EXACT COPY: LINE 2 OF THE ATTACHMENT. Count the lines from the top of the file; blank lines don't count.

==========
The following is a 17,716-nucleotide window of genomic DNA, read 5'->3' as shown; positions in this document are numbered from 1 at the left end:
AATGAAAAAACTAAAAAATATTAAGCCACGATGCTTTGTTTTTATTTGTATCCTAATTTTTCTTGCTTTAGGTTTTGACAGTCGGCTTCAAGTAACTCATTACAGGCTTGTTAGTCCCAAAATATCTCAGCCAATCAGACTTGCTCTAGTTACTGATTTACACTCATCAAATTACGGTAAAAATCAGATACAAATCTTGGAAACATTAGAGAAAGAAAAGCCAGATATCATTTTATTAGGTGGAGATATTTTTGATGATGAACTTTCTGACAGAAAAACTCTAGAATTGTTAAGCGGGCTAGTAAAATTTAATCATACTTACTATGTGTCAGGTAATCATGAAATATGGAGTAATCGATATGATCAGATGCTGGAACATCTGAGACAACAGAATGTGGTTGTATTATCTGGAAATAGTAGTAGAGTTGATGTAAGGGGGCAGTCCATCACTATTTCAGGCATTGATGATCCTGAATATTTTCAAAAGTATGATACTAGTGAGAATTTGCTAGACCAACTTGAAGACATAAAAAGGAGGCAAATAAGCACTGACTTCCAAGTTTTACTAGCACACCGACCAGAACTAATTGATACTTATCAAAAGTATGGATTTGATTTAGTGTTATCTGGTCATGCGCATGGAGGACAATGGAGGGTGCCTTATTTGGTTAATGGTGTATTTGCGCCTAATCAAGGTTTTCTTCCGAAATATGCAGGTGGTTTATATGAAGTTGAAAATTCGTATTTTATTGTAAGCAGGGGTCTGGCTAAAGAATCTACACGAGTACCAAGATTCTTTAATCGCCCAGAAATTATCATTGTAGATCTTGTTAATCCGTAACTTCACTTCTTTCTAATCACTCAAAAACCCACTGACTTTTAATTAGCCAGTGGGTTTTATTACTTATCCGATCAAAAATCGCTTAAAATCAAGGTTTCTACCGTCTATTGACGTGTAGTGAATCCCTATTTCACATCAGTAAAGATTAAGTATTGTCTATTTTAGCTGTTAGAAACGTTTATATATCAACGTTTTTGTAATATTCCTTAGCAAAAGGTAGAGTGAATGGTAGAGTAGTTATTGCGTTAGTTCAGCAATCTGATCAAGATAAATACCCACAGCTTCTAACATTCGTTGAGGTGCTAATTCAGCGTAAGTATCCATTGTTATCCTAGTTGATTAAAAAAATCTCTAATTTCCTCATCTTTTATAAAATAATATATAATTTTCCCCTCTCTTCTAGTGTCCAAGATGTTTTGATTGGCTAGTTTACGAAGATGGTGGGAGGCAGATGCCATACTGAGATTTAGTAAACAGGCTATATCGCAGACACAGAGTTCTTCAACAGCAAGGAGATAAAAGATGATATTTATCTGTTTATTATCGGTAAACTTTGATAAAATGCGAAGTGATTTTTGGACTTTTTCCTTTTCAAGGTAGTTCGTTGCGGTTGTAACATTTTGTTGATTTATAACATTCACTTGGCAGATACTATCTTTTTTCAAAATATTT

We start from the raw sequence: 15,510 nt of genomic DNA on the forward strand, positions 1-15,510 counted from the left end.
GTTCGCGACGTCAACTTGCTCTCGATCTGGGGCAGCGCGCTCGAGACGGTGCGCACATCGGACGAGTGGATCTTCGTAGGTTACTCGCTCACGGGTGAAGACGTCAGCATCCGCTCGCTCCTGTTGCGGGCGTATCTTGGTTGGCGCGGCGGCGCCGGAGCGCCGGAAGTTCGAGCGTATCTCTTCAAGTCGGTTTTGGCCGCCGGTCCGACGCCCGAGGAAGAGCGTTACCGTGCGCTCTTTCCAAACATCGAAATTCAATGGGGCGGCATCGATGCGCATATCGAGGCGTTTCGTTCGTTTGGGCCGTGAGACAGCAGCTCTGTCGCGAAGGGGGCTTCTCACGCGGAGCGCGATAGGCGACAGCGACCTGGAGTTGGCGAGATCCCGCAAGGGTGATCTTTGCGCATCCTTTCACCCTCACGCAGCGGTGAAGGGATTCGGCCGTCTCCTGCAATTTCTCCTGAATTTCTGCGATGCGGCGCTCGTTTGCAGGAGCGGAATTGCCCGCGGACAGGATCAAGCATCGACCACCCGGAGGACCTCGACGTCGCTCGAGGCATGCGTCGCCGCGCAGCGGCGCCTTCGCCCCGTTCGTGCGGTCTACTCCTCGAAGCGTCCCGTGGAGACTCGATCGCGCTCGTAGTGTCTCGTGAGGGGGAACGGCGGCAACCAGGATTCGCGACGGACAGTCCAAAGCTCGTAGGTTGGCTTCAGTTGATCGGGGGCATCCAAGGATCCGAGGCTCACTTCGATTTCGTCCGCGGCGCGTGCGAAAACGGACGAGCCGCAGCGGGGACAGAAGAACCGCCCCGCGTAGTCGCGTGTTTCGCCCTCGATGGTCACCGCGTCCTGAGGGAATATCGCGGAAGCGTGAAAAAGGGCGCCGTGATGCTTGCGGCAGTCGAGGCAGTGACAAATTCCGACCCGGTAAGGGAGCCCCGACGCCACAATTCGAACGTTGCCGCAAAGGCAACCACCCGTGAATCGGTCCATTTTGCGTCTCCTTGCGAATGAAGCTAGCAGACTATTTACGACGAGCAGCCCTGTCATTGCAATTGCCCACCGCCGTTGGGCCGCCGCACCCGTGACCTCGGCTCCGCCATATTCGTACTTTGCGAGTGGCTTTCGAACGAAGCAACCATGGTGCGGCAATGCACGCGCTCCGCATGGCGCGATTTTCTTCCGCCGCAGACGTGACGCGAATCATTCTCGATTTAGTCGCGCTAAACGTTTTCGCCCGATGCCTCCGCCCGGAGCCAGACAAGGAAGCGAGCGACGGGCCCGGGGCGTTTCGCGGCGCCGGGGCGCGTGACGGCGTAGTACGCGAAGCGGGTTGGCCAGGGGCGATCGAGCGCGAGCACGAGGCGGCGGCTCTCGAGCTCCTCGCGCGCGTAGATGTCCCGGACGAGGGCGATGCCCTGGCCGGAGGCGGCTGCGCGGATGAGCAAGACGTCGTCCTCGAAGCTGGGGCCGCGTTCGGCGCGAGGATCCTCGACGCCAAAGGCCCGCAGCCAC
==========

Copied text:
AATGAAAAAACTAAAAAATATTAAGCCACGATGCTTTGTTTTTATTTGTATCCTAATTTTTCTTGCTTTAGGTTTTGACAGTCGGCTTCAAGTAACTCATTACAGGCTTGTTAGTCCCAAAATATCTCAGCCAATCAGACTTGCTCTAGTTACTGATTTACACTCATCAAATTACGGTAAAAATCAGATACAAATCTTGGAAACATTAGAGAAAGAAAAGCCAGATATCATTTTATTAGGTGGAGATATTTTTGATGATGAACTTTCTGACAGAAAAACTCTAGAATTGTTAAGCGGGCTAGTAAAATTTAATCATACTTACTATGTGTCAGGTAATCATGAAATATGGAGTAATCGATATGATCAGATGCTGGAACATCTGAGACAACAGAATGTGGTTGTATTATCTGGAAATAGTAGTAGAGTTGATGTAAGGGGGCAGTCCATCACTATTTCAGGCATTGATGATCCTGAATATTTTCAAAAGTATGATACTAGTGAGAATTTGCTAGACCAACTTGAAGACATAAAAAGGAGGCAAATAAGCACTGACTTCCAAGTTTTACTAGCACACCGACCAGAACTAATTGATACTTATCAAAAGTATGGATTTGATTTAGTGTTATCTGGTCATGCGCATGGAGGACAATGGAGGGTGCCTTATTTGGTTAATGGTGTATTTGCGCCTAATCAAGGTTTTCTTCCGAAATATGCAGGTGGTTTATATGAAGTTGAAAATTCGTATTTTATTGTAAGCAGGGGTCTGGCTAAAGAATCTACACGAGTACCAAGATTCTTTAATCGCCCAGAAATTATCATTGTAGATCTTGTTAATCCGTAACTTCACTTCTTTCTAATCACTCAAAAACCCACTGACTTTTAATTAGCCAGTGGGTTTTATTACTTATCCGATCAAAAATCGCTTAAAATCAAGGTTTCTACCGTCTATTGACGTGTAGTGAATCCCTATTTCACATCAGTAAAGATTAAGTATTGTCTATTTTAGCTGTTAGAAACGTTTATATATCAACGTTTTTGTAATATTCCTTAGCAAAAGGTAGAGTGAATGGTAGAGTAGTTATTGCGTTAGTTCAGCAATCTGATCAAGATAAATACCCACAGCTTCTAACATTCGTTGAGGTGCTAATTCAGCGTAAGTATCCATTGTTATCCTAGTTGATTAAAAAAATCTCTAATTTCCTCATCTTTTATAAAATAATATATAATTTTCCCCTCTCTTCTAGTGTCCAAGATGTTTTGATTGGCTAGTTTACGAAGATGGTGGGAGGCAGATGCCATACTGAGATTTAGTAAACAGGCTATATCGCAGACACAGAGTTCTTCAACAGCAAGGAGATAAAAGATGATATTTATCTGTTTATTATCGGTAAACTTTGATAAAATGCGAAGTGATTTTTGGACTTTTTCCTTTTCAAGGTAGTTCGTTGCGGTTGTAACATTTTGTTGATTTATAACATTCACTTGGCAGATACTATCTTTTTTCAAAATATTT